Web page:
An online teaser headline read: "The new standards, which experts said could well be adopted by a majority of states, would replace the nation's checkerboard of locally written standards." The second sentence described education policy as "patchwork."
The paper's use of the words "patchwork" and "checkerboard" is more significant than it might first appear. If the Times wanted to be complimentary, it could have used flowery, flattering language like "mosaic," or simply stuck with prosaic accuracy and talked about state flexibility, autonomy, and independence in setting educational standards, instead of portraying education in the various states as a hopelessly muddled hodgepodge requiring federal government guidance.
The Times also buried the ideological edge of the issue, waiting until paragraph 25 of the 28-paragraph story to bring it up, and then only to blame conservatives for the failure of voluntary standards during the Bush and Clinton years.
A panel of educators convened by the nation's governors and state school superintendents proposed a uniform set of academic standards on Wednesday, laying out their vision for what all the nation's public school children should learn in math and English, year by year, from kindergarten to high school graduation.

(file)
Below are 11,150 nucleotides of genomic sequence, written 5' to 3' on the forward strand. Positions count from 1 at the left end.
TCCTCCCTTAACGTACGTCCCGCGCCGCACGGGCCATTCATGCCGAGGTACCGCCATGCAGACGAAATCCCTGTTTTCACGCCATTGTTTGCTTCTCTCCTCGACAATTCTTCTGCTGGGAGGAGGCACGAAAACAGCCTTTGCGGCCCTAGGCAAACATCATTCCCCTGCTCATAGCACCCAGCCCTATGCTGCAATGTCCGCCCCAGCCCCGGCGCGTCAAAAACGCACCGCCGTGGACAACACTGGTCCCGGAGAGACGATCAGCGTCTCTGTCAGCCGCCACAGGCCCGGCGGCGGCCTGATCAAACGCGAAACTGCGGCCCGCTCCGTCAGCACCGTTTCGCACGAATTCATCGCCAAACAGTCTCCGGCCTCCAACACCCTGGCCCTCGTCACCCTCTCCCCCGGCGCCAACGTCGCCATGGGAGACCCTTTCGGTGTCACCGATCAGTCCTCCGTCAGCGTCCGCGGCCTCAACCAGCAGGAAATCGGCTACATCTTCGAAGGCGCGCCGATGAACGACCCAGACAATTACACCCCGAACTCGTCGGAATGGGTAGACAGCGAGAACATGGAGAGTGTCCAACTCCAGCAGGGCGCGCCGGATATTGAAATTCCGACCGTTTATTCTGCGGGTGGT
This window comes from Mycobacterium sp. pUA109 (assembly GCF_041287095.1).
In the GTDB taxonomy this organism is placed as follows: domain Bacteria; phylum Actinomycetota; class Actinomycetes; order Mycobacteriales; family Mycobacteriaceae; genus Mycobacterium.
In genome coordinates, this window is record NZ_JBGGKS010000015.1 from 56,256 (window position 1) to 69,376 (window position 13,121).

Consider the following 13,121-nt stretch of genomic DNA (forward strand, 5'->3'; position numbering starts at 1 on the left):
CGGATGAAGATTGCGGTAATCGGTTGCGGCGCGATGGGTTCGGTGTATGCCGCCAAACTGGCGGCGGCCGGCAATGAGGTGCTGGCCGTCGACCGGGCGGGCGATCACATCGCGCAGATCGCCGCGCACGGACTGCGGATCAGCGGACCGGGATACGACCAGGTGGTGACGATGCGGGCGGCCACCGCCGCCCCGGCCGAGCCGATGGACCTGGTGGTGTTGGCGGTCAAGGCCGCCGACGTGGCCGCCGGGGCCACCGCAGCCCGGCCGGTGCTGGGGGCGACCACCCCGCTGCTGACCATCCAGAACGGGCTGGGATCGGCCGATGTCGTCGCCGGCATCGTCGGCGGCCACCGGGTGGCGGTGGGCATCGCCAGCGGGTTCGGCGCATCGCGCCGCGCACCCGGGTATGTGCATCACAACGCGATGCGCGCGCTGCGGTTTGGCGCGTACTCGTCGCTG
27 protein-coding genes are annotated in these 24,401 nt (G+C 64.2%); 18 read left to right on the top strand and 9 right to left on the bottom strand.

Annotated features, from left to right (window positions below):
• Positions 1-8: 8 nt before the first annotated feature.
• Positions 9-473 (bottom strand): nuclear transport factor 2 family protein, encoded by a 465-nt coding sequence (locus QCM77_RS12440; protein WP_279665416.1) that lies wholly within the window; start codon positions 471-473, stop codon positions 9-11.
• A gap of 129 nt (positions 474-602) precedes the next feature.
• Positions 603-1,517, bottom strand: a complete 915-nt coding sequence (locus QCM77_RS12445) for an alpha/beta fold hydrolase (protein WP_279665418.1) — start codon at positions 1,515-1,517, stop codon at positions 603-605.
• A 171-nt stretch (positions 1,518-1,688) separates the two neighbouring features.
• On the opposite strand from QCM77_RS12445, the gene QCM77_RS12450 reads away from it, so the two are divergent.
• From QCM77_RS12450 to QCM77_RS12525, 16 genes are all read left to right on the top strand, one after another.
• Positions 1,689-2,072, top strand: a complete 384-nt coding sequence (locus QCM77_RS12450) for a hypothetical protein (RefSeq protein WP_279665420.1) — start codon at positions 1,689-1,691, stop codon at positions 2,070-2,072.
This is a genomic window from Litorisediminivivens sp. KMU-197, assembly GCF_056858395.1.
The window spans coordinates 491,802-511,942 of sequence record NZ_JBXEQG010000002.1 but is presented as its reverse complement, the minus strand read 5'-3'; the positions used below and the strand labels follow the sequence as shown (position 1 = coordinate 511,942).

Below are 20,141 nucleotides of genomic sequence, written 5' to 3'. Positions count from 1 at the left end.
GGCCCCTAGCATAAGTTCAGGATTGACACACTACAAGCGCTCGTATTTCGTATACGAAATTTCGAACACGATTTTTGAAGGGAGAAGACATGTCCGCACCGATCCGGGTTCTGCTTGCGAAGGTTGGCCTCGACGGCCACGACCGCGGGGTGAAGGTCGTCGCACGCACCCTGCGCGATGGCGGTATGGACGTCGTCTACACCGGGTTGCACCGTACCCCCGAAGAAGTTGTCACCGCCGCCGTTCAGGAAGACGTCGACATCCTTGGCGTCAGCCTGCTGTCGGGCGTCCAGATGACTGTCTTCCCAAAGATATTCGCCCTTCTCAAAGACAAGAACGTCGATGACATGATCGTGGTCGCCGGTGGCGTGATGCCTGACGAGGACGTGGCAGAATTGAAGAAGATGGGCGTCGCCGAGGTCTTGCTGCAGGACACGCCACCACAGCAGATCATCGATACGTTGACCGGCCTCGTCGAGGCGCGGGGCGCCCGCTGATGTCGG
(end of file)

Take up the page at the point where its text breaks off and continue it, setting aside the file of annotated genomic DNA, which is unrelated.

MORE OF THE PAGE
The new proposals could transform American education, replacing the patchwork of standards ranging from mediocre to world-class that have been written by local educators in every state.
Under the proposed standards for English, for example, fifth graders would be expected to explain the differences between drama and prose, and to identify elements of drama like characters, dialogue and stage directions. Seventh graders would study, among other math concepts, proportional relationships, operations with rational numbers and solutions for linear equations.
Since the late 1980s, many educators and policy makers have considered the current system of state standards a weak link in American education. Because the standards vary so widely, standardized tests keyed to them are not comparable from state to state, nor to national tests. Eighty-seven percent of Tennessee students scored at or above the proficiency level in math on state tests in 2005, for instance, while 21 percent did so on the federal math test.
Efforts to draft voluntary national standards during the first Bush and Clinton administrations foundered after conservatives attacked them as federal meddling in classroom teaching. Because of that tumultuous history, leaders of the latest effort have defended its state-led nature, despite frequent endorsements by the Obama administration.